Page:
NORTH HAVEN, Conn. – More than 5,000 Machinists Union members working at the Pratt and Whitney division of United Technologies Corporation, the largest manufacturer in Connecticut, voted by an overwhelming 84 percent Dec. 2 to reject the company’s final offer and go on strike.

Picket lines at the East Hartford, Middletown, Cheshire and North Haven plants began immediately and are attracting wide support and solidarity.

Job security is the main issue, along with retirement security, and the company’s unfair labor practices during negotiations. Weeks of discussions and spontaneous demonstrations of anger and determination on the shop floor strengthened the workers’ resolve.

In the last three years, 1,800 hourly jobs were cut at Connecticut Pratt jet engine plants, and moved to non-union facilities in other states and countries. Since 1991 more than 8,000 hourly jobs were eliminated.

Meanwhile, the earnings per share of UTC increased an average 22 percent a year. Revenues for last year were $26.6 billion.

CEO George David made more than $23 million in 2000. IAM District 91 developed a “GrowCT” campaign, which revealed that each aerospace job creates 3.9 additional jobs in the state. The study concluded that loss of Pratt and Whitney jobs ultimately leave more than 32,000 people jobless.

“Whether UTC invests in Connecticut – or exits it – will have a profound impact on our state, our communities, and our kids’ future,” union leaders emphasized.

“This is your defining moment as a union,” said Gary Allen, IAM national aerospace coordinator, during the strike vote.

Union members cheered East Hartford union president Mike Stone as he said, “We can either die on the vine or fight to grow jobs in the state of Connecticut. Nothing is won without sacrifice. It’s our time to sacrifice.”

Last year, the company disregarded contract language forbidding any parts repair work to be moved during the life of the contract. They moved equipment that would eliminate 500 jobs at the North Haven plant.

The union went to court and won. Trucks with equipment were forced to turn around on their way to Texas and head back to Connecticut, as workers interrupted their day with cheers.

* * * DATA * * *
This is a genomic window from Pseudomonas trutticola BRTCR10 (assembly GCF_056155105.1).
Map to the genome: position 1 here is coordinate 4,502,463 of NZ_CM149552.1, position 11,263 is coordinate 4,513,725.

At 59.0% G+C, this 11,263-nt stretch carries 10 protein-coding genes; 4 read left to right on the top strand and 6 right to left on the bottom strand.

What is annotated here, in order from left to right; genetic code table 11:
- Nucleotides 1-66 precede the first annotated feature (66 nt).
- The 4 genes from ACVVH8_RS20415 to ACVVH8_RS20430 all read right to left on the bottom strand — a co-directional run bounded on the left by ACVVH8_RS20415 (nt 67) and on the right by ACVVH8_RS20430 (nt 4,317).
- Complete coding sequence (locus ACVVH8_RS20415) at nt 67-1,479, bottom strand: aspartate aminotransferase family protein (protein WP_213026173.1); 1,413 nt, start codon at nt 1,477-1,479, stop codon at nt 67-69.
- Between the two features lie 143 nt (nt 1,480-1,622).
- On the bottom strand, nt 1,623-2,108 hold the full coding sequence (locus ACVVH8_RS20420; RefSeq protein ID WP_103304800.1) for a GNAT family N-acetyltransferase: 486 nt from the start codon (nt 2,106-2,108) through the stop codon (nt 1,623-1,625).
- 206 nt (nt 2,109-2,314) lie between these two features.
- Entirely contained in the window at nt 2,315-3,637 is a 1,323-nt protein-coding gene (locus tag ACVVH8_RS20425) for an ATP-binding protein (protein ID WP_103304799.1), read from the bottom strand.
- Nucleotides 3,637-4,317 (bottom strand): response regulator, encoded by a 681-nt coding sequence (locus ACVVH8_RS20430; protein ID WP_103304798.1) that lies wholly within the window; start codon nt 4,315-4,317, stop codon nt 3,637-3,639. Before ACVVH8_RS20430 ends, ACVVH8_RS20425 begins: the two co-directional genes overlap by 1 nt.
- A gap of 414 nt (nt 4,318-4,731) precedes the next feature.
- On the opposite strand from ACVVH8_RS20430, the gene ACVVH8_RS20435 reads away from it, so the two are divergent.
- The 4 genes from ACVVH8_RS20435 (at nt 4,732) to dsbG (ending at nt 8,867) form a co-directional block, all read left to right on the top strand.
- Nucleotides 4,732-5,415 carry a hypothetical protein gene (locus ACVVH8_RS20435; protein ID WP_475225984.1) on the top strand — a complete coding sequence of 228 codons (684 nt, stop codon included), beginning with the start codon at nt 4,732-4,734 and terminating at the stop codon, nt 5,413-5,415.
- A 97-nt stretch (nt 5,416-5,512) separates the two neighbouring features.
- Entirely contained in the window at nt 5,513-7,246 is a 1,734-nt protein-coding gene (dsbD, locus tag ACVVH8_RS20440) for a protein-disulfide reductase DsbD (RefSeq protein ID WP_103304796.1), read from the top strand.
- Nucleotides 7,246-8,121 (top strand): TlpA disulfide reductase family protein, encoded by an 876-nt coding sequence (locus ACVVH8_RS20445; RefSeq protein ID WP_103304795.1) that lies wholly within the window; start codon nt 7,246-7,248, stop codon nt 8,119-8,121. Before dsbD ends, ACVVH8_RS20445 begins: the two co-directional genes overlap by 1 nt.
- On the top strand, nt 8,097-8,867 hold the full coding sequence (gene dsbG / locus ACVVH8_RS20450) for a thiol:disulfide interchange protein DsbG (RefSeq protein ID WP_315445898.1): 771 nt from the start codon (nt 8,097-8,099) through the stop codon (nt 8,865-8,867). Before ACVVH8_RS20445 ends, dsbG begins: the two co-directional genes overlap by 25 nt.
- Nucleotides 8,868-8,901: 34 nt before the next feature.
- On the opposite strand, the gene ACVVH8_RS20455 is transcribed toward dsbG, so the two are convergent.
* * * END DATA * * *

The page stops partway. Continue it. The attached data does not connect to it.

During negotiations, the union battled successfully to keep current job security protections in the contract. But the future was in jeopardy. Pratt wanted hundreds of production jobs waived from job security measures, promising to exchange them “one for one” with new F119 engine work.

“They don’t need to move anything out,” said Jim Parent, District 91 directing business representative, pointing to the promises made and not kept by the company in the past.

The average age of hourly workers at Pratt is 49, and the average length of service is 23 years. These highly skilled workers are angry about constant job threats from a profitable company. They also are angry at the limited retirement package the company has offered.

“I don’t know of any recent Pratt retirees who are actually retired,” one member said, “They’re working at Walmart and Stop & Shop to make ends meet.”

During negotiations, the company claimed without substantiation that it costs $150 an hour for production work in East Hartford, making it worthwhile to move to low wage shops around the world.

The company also refused to provide a list of vendors to which hundreds of jobs are subcontracted. As it became clear that the workers were holding firm for a strike vote, a rumor was circulated through the shops that the government won’t allow the strike because of the war.

“Our fight is for America,” the union responded in a statement to members. “A strike will not hinder the military; they have plenty of supplies. But if we don’t fight to keep our jobs here the next generation will have nowhere to work.”

After walking the picket line in East Hartford, District 91 staff member John Harrity said, “I thought about the history of that moment – the first picket line at East Hartford in 41 years! Sixteen years since the last strike in North Haven, Cheshire and Middletown! And what did people say last night on the line? ‘It’s about time.’ Nobody wants the hardship of a strike. But what courage! So much strength. The people who make the products and the profit [are] saying, “Enough is Enough.’”